Dubai’s business-friendly environment and diverse ecosystem will help to propel the growth of its creative sector within five years, experts said.
The government’s plan to almost double the contribution of the creative and arts sector to 5 per cent of gross domestic product in 2025 is significant and realistic, given its economic fundamentals, said Scott Livermore, chief economist at Oxford Economics Middle East.
The sector currently accounts for 2.6 per cent of GDP.
“Recent policy moves and traditional strengths means the Dubai economy is well placed to capitalise on opportunities offered by creative industries,” he said. “The targeted [GDP] sector contribution seems achievable.”
The creative industries include a broad umbrella of sectors, some of which complement Dubai’s traditional strengths in areas such as tourism and its ongoing drive to develop its digital economy.
Recent reforms to residence visas and measures to improve liveability in Dubai will also be a draw for professionals from a range of disciplines including, digital, information technology, design and advertising, said Mr Livermore.
Sheikh Mohammed bin Rashid, Vice President and Ruler of Dubai, on Saturday set out a plan to boost the value of the city’s creative sector by generating more jobs and increasing the number of companies in the industry.
About 8,300 businesses currently operate in the sector, which Dubai intends to increase to 15,000 by 2025.
These companies employ about 70,000 people and the emirate plans to double this in the next five years.
Design, content, culture and arts will be a “major driver for the future of our country”, said Sheikh Mohammed.
“The UAE is a global economic capital and creativity is part of our economy and of our quality of life, and a major engine for the future of our country.”
The emirate, which does not have significant hydrocarbon resources, has been developing its non-oil economy for decades. Trade, tourism and property have been traditional sources of strength, but arts and the creative industries have been growing in prominence.
The emirate is home to specialist creative free zones such as Dubai Internet City, Dubai Media City, Studio City, Production City and the Dubai Design District.
These creative clusters host budding start-ups as well as global advertising, design, media, film production, arts, entertainment, digital and technology companies.
“One thing that Dubai does very well is that it makes sure that the infrastructure keeps ahead of demand,” said Monica Malik, chief economist at Abu Dhabi Commercial Bank.
“There is ample infrastructure and technology in place and all that works in Dubai’s favour.”
Dubai’s move to grow its creative industry reflects the emirate’s response to how the global economy is changing, with new sectors emerging, spending habits evolving and work locations becoming more flexible.
For the creative industry, “it is a complete package”, she said.
“There is a lot of critical mass in Dubai, it is very multicultural and its ease of doing business all go hand in hand. Dubai is creating a business environment that has energy and that is easy to work in.”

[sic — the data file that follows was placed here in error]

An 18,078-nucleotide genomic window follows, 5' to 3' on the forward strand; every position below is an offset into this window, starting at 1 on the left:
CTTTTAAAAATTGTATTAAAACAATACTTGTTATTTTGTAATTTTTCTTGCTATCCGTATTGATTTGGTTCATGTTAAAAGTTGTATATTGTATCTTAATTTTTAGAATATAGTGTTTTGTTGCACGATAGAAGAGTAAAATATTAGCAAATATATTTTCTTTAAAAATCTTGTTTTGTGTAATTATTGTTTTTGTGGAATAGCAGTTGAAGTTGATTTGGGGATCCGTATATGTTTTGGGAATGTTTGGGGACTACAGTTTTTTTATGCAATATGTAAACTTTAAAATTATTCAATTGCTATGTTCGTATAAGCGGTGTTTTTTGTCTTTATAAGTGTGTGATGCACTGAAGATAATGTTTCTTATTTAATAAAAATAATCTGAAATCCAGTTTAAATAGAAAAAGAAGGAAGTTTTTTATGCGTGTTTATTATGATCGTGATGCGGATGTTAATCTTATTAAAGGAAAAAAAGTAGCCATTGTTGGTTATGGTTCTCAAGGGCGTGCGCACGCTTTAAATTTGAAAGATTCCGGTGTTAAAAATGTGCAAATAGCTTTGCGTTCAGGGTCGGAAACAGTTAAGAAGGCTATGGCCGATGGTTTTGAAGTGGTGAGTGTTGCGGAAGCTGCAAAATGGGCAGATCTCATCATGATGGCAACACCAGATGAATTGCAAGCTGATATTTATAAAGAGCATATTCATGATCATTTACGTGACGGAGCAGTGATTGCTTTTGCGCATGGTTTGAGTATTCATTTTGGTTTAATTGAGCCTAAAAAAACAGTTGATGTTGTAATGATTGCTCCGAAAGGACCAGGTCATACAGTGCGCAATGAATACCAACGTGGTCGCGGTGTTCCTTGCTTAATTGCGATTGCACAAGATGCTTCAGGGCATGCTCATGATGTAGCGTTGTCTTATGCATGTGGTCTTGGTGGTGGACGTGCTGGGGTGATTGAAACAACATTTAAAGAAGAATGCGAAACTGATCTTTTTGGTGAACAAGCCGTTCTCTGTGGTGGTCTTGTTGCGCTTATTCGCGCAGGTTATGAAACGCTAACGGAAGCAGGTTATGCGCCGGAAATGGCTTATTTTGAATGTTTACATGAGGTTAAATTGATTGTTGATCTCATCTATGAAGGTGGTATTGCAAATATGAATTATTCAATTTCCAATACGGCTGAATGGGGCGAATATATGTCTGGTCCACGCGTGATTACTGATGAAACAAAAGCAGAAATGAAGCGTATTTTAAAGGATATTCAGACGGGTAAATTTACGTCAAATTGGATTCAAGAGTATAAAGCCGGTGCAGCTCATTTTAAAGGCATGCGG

A stronger creative sector could be “transformative in terms of income generation, job creation and tourism to the local economy”, said Mo Fadlallah, creative director at the Integrity Media Group and chief executive of Baby Arabia, a digital child development and education platform.
The creative economy contributes to the well-being of communities as it “acts as an enabler and stimulator through innovation and creativity, which can deliver sustainable growth for the broader economy”, he said.
Dubai’s move is line with other developed economies that have witnessed significant growth in the contribution of creative industries.
Britain's "flat white economy" is now 28 per cent bigger than the country's manufacturing sector, the Centre for Economics and Business Research said in a report last month.
The creative industry has taken a hit amid the Covid-19 pandemic and was among the most affected sectors after sectors such as aviation and tourism.
To flourish in a post-pandemic world, greater incentives and subsidies are required, said Mr Fadlallah.
The creative sector witnessed some belt-tightening last year as clients demanded “more bang for their buck”, said Alex Koumi, a managing director at recruiter Kingston Stanley.
His company, which hires staff for creative agencies, said the use of freelancers has increased since the unveiling of cheaper freelance visas.
A series of flexible work regulations catering to freelance and "gig economy" workers were introduced recently, which could help to broaden the talent pool.
These include permits allowing people to work remotely from the UAE for employers based outside the country.
"You can be a graphic designer, an art director, a digital designer under a freelancer visa. Two or three years ago you needed to be employed by a company," he said.
The growth of the UAE's e-commerce sector is also creating opportunities, he said, particularly for experts in user experience and user integration roles that improve the design of websites.
“As companies diversify their ways to sell, they need to create a brand online – how is the app going to look? How is the website going to look?" he said.